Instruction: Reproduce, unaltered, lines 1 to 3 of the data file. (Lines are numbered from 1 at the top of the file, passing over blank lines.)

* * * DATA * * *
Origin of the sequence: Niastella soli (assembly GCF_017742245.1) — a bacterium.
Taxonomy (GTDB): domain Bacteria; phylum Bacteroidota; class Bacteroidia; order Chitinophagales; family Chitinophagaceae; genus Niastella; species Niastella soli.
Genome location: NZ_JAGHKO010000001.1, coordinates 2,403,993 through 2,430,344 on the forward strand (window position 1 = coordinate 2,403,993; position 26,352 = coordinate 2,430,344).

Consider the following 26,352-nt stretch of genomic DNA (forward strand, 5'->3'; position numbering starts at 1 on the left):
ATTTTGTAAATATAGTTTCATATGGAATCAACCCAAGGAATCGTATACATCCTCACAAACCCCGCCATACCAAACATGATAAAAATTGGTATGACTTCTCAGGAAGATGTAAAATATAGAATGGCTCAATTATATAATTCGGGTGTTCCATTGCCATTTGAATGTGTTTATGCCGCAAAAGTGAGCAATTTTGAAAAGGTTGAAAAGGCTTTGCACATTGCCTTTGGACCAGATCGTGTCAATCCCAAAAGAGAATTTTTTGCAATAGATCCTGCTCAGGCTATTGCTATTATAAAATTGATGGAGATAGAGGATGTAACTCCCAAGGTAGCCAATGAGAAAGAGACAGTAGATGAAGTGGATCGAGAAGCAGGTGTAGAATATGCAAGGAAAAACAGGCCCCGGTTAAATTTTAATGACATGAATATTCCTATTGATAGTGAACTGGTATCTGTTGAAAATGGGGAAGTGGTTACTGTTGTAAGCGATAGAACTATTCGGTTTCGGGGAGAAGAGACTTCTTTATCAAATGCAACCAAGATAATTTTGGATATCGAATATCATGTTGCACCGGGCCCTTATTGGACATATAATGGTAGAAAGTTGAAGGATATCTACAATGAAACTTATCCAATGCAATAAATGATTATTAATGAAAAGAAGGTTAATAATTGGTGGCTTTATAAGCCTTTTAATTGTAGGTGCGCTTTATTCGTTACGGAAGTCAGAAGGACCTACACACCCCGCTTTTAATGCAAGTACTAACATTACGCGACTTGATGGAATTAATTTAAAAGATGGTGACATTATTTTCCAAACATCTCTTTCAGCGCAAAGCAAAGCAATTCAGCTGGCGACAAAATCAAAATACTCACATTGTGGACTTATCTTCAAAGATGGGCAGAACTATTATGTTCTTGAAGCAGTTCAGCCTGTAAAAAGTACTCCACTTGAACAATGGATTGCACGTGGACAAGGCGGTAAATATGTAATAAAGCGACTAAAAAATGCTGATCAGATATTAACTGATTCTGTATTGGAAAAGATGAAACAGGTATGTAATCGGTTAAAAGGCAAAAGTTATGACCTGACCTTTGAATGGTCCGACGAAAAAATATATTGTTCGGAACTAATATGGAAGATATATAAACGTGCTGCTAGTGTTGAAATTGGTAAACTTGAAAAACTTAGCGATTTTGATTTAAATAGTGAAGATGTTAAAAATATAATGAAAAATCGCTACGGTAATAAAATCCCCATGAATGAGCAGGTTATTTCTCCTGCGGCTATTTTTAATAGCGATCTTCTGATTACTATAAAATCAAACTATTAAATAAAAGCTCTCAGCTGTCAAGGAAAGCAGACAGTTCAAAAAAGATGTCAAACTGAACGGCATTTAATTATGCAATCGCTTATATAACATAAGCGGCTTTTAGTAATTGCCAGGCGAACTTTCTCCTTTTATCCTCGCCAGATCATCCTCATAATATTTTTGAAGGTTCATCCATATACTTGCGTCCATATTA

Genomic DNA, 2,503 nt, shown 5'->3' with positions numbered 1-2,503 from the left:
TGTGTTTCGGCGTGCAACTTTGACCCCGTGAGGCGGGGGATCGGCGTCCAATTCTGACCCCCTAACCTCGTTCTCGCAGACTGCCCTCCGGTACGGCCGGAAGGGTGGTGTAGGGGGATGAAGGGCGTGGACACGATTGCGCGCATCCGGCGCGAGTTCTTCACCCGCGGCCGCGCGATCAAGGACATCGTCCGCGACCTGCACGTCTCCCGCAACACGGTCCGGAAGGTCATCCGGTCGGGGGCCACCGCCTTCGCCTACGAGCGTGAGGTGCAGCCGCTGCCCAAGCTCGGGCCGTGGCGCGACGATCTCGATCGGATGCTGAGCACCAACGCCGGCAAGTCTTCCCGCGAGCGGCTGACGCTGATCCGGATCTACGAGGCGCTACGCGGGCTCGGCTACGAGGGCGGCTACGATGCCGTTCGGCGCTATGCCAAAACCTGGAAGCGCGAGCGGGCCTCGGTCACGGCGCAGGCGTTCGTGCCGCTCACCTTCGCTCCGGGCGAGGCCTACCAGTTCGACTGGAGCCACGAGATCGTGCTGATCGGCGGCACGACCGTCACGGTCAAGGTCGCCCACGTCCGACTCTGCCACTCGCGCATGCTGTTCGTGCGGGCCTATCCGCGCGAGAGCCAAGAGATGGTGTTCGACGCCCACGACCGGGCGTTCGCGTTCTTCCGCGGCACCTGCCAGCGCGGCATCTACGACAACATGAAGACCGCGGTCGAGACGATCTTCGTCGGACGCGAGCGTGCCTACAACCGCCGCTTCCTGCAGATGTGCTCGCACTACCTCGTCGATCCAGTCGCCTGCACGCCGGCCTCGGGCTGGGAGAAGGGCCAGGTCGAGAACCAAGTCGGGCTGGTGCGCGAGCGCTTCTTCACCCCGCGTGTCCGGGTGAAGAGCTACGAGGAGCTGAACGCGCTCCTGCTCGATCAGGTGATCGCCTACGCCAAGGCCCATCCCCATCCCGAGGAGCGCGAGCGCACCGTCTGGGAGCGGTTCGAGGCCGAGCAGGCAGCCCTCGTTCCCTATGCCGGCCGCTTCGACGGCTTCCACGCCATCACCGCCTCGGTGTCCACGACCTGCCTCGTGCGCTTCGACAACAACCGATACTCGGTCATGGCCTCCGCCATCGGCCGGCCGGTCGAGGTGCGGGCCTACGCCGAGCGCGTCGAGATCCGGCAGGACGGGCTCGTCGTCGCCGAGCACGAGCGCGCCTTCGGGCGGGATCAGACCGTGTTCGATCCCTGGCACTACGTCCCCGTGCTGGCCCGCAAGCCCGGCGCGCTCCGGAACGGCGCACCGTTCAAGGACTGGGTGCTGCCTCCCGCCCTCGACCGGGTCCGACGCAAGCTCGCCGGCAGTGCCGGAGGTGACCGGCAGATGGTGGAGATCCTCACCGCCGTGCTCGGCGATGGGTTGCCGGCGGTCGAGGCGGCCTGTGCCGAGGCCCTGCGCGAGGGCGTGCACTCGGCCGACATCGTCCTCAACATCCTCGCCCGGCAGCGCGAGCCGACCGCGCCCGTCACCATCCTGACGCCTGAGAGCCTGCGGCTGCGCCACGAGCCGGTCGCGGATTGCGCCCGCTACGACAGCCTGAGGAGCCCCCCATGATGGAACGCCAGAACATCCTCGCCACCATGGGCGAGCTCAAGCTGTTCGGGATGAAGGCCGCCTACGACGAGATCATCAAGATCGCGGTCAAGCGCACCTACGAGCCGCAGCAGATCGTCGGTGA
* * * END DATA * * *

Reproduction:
Origin of the sequence: Niastella soli (assembly GCF_017742245.1) — a bacterium.
Taxonomy (GTDB): domain Bacteria; phylum Bacteroidota; class Bacteroidia; order Chitinophagales; family Chitinophagaceae; genus Niastella; species Niastella soli.
Genome location: NZ_JAGHKO010000001.1, coordinates 2,403,993 through 2,430,344 on the forward strand (window position 1 = coordinate 2,403,993; position 26,352 = coordinate 2,430,344).